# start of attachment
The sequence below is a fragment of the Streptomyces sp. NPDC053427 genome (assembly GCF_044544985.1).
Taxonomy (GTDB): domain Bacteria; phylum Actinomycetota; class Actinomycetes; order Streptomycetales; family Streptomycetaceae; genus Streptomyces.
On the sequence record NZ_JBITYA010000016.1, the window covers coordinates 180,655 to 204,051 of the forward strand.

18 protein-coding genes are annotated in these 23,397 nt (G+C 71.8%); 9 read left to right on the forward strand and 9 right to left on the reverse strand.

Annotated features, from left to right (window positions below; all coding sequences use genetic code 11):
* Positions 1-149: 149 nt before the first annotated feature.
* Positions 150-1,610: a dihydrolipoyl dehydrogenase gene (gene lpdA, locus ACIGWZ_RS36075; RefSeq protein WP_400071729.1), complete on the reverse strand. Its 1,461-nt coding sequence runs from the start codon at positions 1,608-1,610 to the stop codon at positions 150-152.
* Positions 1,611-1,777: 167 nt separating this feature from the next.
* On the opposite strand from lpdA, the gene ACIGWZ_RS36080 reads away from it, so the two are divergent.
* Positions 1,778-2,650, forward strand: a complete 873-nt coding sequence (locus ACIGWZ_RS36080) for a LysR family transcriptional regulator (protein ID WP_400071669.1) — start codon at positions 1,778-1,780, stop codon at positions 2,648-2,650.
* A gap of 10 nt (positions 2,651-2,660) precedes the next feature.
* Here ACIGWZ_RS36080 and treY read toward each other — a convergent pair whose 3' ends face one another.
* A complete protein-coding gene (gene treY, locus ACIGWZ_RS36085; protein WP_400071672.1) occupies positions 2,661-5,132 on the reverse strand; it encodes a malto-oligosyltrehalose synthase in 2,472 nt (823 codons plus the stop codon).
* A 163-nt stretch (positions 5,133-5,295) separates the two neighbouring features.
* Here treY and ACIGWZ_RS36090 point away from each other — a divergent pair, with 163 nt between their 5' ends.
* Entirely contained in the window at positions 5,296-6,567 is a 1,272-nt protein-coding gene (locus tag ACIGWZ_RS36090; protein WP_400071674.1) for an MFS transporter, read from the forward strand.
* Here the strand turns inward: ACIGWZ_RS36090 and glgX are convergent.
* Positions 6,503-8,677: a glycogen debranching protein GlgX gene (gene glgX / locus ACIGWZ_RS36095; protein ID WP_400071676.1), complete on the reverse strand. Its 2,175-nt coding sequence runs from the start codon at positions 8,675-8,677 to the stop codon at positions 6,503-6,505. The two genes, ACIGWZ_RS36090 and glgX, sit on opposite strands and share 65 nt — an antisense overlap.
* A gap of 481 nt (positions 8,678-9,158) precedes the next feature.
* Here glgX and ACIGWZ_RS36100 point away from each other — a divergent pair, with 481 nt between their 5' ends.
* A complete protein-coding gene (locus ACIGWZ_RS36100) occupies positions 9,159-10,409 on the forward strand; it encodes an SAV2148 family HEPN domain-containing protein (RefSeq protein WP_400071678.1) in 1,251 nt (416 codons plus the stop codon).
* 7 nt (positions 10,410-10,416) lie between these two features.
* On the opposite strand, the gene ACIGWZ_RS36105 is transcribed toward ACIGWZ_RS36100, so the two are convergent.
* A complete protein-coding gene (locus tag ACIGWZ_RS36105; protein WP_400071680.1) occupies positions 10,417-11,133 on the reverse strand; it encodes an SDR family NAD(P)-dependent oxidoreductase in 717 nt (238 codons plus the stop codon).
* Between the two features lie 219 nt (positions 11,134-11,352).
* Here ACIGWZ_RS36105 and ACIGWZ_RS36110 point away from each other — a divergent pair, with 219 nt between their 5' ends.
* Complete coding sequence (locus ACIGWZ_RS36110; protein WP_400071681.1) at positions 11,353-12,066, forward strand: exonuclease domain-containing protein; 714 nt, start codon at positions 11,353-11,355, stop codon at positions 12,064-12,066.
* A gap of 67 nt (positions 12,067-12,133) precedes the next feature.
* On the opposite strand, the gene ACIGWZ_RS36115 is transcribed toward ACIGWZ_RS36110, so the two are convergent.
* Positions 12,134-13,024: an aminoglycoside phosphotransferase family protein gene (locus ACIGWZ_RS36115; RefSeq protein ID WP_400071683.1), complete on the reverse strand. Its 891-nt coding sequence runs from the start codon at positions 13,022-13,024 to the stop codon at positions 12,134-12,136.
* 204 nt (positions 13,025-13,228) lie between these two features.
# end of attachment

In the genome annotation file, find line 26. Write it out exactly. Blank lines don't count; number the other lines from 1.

* Here ACIGWZ_RS36105 and ACIGWZ_RS36110 point away from each other — a divergent pair, with 219 nt between their 5' ends.